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FM in Action


Relationship and contract measures in 2015: an introduction


Despite many publications and views to the contrary, the The Facilities Management Peer to Peer Client and Suppliers Club concludes that FM is not and will not be a strategic for any business. It is however, a business enabler and as such we all recognise that FM is valuable to and is signifi cant cost of doing business; as a result of which FM has infl uence


iscussions with businesses served by an FM platform enabled the P2P to identify a clear FM value statement: ‘A risk managed and appropriate environment offering maximum fl exibility at the lowest possible cost.’ No doubt you recognise as we do, that business continues to reduce the available budget for FM and is frequently against the advice of the FM Platform. The message for us all is clear. The FM platform is governed by one principle only. “don’t spend if you don’t need have to and what you do spend must be spent wisely”. Success for any FM platform, therefore, must rest in how effi ciently it spends money. This is must be at heart of the FM relationship with business it services and the suppliers it uses.


D


The context We recently conducted a survey with client Peer to Peer members (client and supplier) that overwhelmingly demonstrated how crushingly unaligned the connection is between the client and supplier, and the contract that forms the basis of that relationship. Over 84% of those surveyed either identifi ed that their contract was working well, but the relationship was negative, or vice versa. Only 16% suggested that the contract and relationship were in sync. No matter what size or sector of FM platform is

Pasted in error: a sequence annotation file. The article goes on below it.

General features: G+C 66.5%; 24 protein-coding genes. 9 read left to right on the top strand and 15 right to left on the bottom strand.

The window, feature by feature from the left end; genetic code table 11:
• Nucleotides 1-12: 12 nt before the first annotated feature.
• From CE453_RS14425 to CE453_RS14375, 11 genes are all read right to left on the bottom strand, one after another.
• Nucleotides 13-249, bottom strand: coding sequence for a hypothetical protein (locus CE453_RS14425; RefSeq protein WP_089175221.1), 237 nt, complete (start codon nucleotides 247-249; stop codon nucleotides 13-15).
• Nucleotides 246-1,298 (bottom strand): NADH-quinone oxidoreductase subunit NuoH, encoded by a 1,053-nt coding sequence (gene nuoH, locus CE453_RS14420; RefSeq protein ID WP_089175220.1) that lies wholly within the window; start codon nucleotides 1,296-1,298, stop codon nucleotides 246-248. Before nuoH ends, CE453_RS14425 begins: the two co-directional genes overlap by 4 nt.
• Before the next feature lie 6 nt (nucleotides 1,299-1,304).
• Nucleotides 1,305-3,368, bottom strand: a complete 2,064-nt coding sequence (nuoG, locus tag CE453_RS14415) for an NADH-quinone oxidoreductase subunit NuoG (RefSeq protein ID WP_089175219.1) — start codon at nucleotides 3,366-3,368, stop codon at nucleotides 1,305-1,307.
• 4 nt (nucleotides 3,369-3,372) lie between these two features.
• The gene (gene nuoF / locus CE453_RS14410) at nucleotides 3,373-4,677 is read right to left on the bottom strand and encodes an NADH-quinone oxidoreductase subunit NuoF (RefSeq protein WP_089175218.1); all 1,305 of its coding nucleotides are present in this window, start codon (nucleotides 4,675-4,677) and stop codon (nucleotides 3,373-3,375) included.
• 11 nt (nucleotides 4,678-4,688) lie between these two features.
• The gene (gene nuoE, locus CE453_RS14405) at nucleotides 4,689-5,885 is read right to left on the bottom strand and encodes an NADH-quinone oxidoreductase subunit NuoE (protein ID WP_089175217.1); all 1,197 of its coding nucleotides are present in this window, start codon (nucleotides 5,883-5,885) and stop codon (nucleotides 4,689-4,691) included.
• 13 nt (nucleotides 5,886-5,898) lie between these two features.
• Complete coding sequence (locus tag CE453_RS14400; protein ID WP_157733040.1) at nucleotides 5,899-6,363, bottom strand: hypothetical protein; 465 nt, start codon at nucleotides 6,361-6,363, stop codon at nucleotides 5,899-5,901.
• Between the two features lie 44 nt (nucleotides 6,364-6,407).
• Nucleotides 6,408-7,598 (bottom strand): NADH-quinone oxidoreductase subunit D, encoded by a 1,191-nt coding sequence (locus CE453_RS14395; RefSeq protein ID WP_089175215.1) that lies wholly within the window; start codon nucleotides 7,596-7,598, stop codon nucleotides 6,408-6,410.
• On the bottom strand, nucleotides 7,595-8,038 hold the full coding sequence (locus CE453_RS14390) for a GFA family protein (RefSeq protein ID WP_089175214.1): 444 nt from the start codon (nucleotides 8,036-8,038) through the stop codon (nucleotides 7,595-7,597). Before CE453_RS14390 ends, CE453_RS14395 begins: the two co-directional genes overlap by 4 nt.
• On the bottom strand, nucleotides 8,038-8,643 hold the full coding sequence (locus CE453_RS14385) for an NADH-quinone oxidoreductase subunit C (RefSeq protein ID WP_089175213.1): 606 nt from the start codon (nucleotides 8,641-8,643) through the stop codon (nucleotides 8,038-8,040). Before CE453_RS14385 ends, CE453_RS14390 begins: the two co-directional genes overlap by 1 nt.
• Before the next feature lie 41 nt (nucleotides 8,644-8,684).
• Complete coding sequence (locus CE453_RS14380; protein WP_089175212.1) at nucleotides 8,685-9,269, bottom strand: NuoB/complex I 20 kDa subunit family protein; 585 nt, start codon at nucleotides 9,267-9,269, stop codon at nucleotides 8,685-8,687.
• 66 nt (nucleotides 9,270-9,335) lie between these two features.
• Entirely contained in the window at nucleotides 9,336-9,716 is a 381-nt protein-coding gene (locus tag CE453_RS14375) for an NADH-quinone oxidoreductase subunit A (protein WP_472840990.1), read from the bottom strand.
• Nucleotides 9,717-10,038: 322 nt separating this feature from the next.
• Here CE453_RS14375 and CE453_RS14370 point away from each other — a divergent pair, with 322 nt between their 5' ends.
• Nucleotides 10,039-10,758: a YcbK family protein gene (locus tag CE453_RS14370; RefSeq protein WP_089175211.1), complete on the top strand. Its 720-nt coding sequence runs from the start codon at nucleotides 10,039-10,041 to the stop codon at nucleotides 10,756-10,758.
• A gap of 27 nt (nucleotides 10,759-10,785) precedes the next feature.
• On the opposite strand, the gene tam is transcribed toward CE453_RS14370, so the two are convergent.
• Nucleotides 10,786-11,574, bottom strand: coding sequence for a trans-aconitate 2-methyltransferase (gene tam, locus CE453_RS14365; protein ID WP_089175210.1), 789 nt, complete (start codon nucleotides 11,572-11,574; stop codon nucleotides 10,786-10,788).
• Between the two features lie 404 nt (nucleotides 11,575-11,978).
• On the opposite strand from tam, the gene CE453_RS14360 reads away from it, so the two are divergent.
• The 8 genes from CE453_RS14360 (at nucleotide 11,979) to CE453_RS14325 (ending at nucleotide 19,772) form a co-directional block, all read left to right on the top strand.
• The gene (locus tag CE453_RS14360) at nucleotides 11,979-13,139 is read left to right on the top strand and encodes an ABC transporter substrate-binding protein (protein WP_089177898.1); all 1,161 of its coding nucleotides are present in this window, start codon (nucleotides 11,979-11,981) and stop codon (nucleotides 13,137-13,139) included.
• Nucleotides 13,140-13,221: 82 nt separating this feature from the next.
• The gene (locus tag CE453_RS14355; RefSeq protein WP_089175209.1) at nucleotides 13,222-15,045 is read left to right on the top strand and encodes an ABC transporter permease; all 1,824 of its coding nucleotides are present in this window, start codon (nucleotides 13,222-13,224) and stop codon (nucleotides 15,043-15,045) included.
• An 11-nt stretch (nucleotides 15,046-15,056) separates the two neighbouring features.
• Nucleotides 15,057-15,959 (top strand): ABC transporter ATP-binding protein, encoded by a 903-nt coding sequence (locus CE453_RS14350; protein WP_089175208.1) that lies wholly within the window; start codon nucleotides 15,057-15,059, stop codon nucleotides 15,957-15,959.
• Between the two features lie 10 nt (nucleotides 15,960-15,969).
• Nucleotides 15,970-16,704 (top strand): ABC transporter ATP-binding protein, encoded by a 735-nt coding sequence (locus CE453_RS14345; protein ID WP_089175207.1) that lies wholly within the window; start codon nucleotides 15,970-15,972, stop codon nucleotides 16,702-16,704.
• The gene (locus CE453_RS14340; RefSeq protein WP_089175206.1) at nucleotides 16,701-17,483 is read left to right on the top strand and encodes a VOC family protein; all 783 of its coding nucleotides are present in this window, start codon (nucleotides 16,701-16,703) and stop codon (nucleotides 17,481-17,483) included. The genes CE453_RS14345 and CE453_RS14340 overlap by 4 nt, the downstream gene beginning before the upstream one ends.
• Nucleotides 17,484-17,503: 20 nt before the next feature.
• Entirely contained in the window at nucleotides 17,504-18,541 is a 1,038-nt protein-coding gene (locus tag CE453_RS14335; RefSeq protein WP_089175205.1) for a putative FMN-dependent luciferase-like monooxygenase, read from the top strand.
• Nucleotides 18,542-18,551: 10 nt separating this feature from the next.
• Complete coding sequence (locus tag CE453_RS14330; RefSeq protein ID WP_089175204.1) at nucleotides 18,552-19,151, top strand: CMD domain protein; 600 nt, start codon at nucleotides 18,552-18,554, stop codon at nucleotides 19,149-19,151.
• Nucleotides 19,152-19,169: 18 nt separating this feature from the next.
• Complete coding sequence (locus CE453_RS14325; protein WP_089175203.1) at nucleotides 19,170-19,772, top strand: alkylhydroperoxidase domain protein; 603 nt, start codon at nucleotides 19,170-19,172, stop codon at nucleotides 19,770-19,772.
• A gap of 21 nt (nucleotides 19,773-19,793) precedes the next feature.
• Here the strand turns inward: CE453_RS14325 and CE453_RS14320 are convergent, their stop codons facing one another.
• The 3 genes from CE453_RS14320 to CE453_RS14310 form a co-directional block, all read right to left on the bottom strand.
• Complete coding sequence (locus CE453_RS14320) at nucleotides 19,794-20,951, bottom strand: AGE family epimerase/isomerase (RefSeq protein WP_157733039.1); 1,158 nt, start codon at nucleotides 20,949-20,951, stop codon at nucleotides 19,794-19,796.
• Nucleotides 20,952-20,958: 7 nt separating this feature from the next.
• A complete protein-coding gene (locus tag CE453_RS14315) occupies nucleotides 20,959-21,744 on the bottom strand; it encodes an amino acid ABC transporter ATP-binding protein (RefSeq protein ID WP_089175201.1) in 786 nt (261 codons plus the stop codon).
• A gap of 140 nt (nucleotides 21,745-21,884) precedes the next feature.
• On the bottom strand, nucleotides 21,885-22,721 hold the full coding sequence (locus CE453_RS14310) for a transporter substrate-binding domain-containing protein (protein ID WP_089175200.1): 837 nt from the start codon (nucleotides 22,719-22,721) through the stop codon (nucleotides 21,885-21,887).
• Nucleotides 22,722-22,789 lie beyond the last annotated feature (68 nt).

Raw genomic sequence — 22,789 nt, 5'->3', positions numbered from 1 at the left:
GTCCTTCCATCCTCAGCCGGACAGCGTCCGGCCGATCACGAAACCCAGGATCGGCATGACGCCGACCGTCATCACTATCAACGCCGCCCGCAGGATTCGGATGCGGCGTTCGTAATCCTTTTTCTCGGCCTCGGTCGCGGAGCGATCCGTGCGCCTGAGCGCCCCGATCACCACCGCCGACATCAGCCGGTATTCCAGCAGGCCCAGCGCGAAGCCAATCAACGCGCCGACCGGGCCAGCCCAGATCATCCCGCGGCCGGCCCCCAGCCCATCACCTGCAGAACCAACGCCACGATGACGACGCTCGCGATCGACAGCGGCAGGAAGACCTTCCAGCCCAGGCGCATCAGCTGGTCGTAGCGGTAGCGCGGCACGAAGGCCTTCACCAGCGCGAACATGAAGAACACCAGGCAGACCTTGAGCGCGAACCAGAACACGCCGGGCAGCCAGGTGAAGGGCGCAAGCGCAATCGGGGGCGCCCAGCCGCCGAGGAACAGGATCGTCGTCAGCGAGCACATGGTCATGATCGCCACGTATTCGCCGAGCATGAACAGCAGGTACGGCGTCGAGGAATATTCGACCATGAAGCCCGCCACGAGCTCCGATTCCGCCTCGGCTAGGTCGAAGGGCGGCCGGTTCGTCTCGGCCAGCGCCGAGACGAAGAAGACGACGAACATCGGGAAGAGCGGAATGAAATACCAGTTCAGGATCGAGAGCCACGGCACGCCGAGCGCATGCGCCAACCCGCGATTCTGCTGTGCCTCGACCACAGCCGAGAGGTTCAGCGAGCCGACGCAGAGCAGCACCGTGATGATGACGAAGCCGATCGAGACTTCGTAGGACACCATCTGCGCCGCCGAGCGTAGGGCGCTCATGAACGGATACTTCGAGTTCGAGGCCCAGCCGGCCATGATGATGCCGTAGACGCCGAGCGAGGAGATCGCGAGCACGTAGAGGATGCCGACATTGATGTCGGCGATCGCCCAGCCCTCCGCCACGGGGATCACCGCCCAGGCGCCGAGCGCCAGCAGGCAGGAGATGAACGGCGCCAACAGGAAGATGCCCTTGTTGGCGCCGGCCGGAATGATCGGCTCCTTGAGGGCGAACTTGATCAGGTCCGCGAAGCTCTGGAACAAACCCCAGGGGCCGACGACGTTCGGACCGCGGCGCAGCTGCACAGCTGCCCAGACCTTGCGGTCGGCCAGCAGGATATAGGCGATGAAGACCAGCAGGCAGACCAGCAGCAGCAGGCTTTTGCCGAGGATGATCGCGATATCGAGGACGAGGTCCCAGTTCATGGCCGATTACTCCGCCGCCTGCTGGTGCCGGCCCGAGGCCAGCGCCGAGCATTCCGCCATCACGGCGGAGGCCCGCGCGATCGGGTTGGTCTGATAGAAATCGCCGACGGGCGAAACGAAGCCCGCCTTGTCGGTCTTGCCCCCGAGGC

deployed, it will be a combination of client and supplier’s contractual bond (Figure 1). The platform’s ability to best service the business is wholly dependent on the strength of relationship that exists between the client and the supplier.


Governing principles The core principle that governs successful FM contracting is ‘what is spent on FM matters is decided by the business and how wisely it is spent is decided by the FM Platform’. Therefore, the judgement that determines success for any FM platform is whether it has spent the money provided in the most cost-effi cient manner.


Are you a client? The overriding condition for success rests in user demand control and management. The client organisational design must include Relationship Management (RM) to enable effective fi scal management and agility in supporting the businesses fi nancial and operational demands.


Are you a supplier? The supplier must demonstrate that monies given to them are spent effi ciently (‘spend is under control’). Forcing behaviours that vary from these principles will increase the ‘seam of discontent’ and the supplier should recognise that: ■ The money being spent belongs to the client who can choose to spend it with whom they wish.


■ That, outside a change in scope of the contract, the contract value will never increase and with innovation should decrease.


‘Seam of discontent.’ A clear disjoint exists between


the expectations of the relationship and contract and contract management used to underpin those expectations. The seam of discontent (fi gure 2) which is created by the four corners of discontent resides, to a lesser or greater extent, in every FM contractual relationship. As the seam of discontent widens, tension between the client and supplier becomes unhealthy introducing risk for the client and making the FM platform ineffi cient. Equally, the contract procurement or purchase processes have remained largely the same as were


Figure 1 – FM supplier to client models


Figure 2 – Seam of discontent


148 FACILITIES


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